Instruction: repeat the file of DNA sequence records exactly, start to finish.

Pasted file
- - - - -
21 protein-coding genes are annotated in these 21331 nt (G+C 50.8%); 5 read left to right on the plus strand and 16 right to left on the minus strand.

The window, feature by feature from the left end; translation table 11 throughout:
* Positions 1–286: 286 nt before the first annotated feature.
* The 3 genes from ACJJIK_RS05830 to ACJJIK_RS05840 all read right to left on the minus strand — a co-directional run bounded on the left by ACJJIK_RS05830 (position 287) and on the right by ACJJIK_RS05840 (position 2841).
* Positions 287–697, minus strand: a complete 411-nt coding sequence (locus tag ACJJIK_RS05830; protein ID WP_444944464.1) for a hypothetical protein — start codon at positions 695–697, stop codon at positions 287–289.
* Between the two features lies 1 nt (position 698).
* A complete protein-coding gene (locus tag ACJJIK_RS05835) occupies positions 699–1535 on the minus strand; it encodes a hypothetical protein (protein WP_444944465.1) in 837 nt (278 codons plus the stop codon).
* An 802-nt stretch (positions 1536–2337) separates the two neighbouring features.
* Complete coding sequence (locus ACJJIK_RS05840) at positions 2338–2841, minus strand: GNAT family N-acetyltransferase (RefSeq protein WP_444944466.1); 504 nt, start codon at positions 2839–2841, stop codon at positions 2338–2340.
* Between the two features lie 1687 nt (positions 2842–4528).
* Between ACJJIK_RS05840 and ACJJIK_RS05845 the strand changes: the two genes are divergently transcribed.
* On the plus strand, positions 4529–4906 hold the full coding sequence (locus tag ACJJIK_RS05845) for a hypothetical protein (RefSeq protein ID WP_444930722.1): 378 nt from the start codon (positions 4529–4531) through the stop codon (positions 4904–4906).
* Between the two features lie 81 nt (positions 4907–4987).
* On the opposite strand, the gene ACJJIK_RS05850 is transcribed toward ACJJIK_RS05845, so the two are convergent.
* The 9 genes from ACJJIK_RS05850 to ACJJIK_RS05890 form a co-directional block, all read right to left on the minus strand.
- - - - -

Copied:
21 protein-coding genes are annotated in these 21331 nt (G+C 50.8%); 5 read left to right on the plus strand and 16 right to left on the minus strand.

The window, feature by feature from the left end; translation table 11 throughout:
* Positions 1–286: 286 nt before the first annotated feature.
* The 3 genes from ACJJIK_RS05830 to ACJJIK_RS05840 all read right to left on the minus strand — a co-directional run bounded on the left by ACJJIK_RS05830 (position 287) and on the right by ACJJIK_RS05840 (position 2841).
* Positions 287–697, minus strand: a complete 411-nt coding sequence (locus tag ACJJIK_RS05830; protein ID WP_444944464.1) for a hypothetical protein — start codon at positions 695–697, stop codon at positions 287–289.
* Between the two features lies 1 nt (position 698).
* A complete protein-coding gene (locus tag ACJJIK_RS05835) occupies positions 699–1535 on the minus strand; it encodes a hypothetical protein (protein WP_444944465.1) in 837 nt (278 codons plus the stop codon).
* An 802-nt stretch (positions 1536–2337) separates the two neighbouring features.
* Complete coding sequence (locus ACJJIK_RS05840) at positions 2338–2841, minus strand: GNAT family N-acetyltransferase (RefSeq protein WP_444944466.1); 504 nt, start codon at positions 2839–2841, stop codon at positions 2338–2340.
* Between the two features lie 1687 nt (positions 2842–4528).
* Between ACJJIK_RS05840 and ACJJIK_RS05845 the strand changes: the two genes are divergently transcribed.
* On the plus strand, positions 4529–4906 hold the full coding sequence (locus tag ACJJIK_RS05845) for a hypothetical protein (RefSeq protein ID WP_444930722.1): 378 nt from the start codon (positions 4529–4531) through the stop codon (positions 4904–4906).
* Between the two features lie 81 nt (positions 4907–4987).
* On the opposite strand, the gene ACJJIK_RS05850 is transcribed toward ACJJIK_RS05845, so the two are convergent.
* The 9 genes from ACJJIK_RS05850 to ACJJIK_RS05890 form a co-directional block, all read right to left on the minus strand.